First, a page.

Diabetes Lifestyle - latest Issue
Volume 2016, Issue 4, 2016
Author Michael BrownSource: Diabetes Lifestyle 2016 (2016)More Less
Diabetes, hypertension, dyslipidaemia and overweight - these are traditionally classified as 'non-communicable diseases of lifestyle'. We also know that these chronic conditions are often found together and may also be causally related. The 'non-communicable' bit started me thinking, especially in the context of some great articles in this issue calling for greater diabetes awareness and the exponential rise in overweight and obesity and type 2 diabetes worldwide.
Author Carol-Ann LoweSource: Diabetes Lifestyle 2016, pp 8 –13 (2016)More Less
When I was in Grade 7, the world was my oyster, and everything was going exactly the way I wanted. But, all that changed very quickly. In the December 2012 holidays, our family's domestic worker, who was a second mom to me, died in a tragic taxi accident. This was such a shock to me and I battled to cope. And, as the holidays flew by, my body started to change..
Author Ilse EnslinSource: Diabetes Lifestyle 2016, pp 14 –16 (2016)More Less
Type 2 diabetes is the most common type of diabetes affecting about 90-95 % of people living with the condition. People with type 2 diabetes are still able to secrete insulin in the early years after diagnosis (although often in ever-decreasing amounts), but the muscle, liver and fat cells do not have the ability to use it correctly - this is called insulin resistance. As a result, they may also not be able to produce enough insulin to cover their requirements and to control their blood glucose levels.
Source: Diabetes Lifestyle 2016, pp 18 –21 (2016)More Less
For many people, holiday time is time spent with family and friends. It's a time where you can relax and take a break from your everyday routine and stress. If you are South African, a holiday is not a holiday without traditional braais, picnics and Christmas and New Year's feasts and celebrations. According to the American Diabetes Association, holidays are notoriously times of minimal activity, a recipe for poor blood glucose control and weight gain. However, it doesn't have to be that way, regardless of where you are. Whether you're in the mountains or at the beach, staying active during your holiday is essential, especially if you have diabetes. But, activity during the holiday doesn't mean that you have to visit the gym every single day..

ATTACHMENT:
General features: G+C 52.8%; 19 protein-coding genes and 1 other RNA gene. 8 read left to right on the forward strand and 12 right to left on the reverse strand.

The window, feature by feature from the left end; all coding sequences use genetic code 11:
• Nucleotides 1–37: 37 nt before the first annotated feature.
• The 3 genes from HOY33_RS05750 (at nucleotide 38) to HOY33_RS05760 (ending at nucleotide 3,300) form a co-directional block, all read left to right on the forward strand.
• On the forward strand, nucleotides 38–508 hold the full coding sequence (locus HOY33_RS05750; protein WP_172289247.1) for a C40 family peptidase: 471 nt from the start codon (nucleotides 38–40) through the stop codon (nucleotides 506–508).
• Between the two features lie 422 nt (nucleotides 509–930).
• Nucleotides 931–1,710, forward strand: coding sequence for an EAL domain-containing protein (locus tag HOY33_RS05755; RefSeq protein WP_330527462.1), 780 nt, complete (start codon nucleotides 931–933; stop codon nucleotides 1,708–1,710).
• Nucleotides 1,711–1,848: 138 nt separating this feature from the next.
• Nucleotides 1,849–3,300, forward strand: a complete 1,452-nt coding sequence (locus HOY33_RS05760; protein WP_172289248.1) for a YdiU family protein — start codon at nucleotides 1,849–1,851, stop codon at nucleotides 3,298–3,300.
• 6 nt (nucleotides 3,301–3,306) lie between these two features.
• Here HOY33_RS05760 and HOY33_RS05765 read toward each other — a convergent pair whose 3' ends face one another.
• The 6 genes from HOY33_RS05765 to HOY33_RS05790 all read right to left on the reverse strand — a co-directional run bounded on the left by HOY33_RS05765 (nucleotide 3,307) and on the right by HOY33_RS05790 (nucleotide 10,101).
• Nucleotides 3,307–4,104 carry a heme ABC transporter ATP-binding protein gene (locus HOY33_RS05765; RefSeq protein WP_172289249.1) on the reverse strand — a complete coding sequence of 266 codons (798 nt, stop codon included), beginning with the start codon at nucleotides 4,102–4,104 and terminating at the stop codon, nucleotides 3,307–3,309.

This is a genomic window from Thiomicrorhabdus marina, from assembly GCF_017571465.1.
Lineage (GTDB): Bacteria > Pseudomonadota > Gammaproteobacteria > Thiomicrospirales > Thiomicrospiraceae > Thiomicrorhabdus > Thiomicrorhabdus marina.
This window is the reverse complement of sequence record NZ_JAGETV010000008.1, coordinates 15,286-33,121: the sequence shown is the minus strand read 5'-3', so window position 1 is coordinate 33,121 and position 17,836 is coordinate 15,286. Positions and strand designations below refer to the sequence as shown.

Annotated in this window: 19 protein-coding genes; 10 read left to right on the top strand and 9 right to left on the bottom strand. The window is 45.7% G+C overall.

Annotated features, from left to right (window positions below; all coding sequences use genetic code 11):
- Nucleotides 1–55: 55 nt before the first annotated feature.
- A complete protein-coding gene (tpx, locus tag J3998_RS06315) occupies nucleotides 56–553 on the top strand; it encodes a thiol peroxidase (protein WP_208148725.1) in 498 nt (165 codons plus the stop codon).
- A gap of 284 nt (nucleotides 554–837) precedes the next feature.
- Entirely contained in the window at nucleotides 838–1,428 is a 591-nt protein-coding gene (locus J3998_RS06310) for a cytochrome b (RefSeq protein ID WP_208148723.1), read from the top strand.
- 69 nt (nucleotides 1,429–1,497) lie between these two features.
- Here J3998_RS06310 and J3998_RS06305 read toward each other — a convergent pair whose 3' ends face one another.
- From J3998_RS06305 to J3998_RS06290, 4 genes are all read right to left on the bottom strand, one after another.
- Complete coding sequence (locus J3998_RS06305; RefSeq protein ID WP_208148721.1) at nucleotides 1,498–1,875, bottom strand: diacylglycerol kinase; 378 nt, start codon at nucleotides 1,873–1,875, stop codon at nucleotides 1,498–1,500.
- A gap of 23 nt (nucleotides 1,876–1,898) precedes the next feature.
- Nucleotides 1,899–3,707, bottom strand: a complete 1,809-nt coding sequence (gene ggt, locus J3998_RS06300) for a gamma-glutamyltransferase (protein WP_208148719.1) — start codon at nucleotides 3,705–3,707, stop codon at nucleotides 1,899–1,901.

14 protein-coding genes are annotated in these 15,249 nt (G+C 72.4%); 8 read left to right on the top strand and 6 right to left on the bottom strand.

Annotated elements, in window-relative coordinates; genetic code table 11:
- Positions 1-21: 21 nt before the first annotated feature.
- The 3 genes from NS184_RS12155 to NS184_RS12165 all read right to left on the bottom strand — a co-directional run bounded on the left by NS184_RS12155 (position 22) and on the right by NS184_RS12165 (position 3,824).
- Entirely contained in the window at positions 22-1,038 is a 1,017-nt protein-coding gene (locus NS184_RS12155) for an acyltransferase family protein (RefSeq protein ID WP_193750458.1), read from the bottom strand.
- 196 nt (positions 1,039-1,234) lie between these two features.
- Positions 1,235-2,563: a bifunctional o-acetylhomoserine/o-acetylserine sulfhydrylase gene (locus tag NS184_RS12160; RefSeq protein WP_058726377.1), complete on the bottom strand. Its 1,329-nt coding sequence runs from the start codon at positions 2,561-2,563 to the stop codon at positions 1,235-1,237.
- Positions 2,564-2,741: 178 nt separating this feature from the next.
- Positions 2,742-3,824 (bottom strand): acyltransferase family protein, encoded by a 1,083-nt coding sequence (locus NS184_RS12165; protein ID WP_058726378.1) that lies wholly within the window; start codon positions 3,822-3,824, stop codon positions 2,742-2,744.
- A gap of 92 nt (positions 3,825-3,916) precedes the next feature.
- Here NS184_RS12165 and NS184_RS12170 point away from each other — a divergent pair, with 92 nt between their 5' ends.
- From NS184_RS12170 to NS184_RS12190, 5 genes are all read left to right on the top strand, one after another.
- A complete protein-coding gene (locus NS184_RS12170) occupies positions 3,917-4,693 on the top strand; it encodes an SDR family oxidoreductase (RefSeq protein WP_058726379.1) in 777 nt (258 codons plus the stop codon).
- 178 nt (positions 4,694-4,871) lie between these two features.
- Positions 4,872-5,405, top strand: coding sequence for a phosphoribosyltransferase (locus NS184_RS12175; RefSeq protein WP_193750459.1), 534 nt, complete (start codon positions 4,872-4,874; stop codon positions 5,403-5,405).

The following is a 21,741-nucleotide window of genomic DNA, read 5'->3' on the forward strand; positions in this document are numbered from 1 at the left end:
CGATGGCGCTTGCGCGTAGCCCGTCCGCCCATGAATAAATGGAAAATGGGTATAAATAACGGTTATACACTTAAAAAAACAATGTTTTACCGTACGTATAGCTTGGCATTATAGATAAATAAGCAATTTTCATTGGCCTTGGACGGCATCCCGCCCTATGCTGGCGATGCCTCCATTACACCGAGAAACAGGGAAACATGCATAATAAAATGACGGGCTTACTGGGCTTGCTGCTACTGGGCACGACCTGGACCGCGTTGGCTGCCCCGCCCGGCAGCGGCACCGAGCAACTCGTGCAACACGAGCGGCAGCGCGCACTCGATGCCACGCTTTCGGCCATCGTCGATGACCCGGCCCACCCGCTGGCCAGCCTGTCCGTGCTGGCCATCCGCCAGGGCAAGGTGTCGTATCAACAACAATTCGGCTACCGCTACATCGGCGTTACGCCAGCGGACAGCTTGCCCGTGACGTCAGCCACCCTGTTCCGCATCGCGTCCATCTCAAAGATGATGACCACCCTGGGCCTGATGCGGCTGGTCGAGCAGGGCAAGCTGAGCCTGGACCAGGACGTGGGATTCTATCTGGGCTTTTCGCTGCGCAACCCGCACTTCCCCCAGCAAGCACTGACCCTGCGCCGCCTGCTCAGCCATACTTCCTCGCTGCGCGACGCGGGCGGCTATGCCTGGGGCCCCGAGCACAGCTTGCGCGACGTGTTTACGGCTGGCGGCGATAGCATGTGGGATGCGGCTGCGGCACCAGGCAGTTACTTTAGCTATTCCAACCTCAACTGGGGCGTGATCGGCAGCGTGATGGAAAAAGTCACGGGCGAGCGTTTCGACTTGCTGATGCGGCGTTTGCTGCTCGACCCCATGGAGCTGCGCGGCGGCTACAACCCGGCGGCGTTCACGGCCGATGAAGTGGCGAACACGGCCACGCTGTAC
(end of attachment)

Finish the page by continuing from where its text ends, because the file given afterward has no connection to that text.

Author Brandon MaggenSource: Diabetes Lifestyle 2016, pp 22 –25 (2016)More Less
Although your feet have been attached to the bottom of your legs your whole life, you only know they're there when strategically placed furniture 'jumps' into your path to stub your little toe. This usual relationship doesn't prepare you for a lifetime of 'matrimonial bliss', now that your diabetes and your feet are in 'wedlock'.
Source: Diabetes Lifestyle 2016, pp 32 –36 (2016)More Less
Author Kerry KalweitSource: Diabetes Lifestyle 2016, pp 42 –50 (2016)More Less
Author Mpolokeng MudauSource: Diabetes Lifestyle 2016 (2016)More Less
Have you ever heard the saying, "denial isn't just a river in Egypt"? Well very true, isn't it, because it's closer to us all than we think. We live in a country that's in denial about many of the issues it's facing. Testament to this is that we are in denial that diabetes is the new threat against mortality that leaves no one with a choice..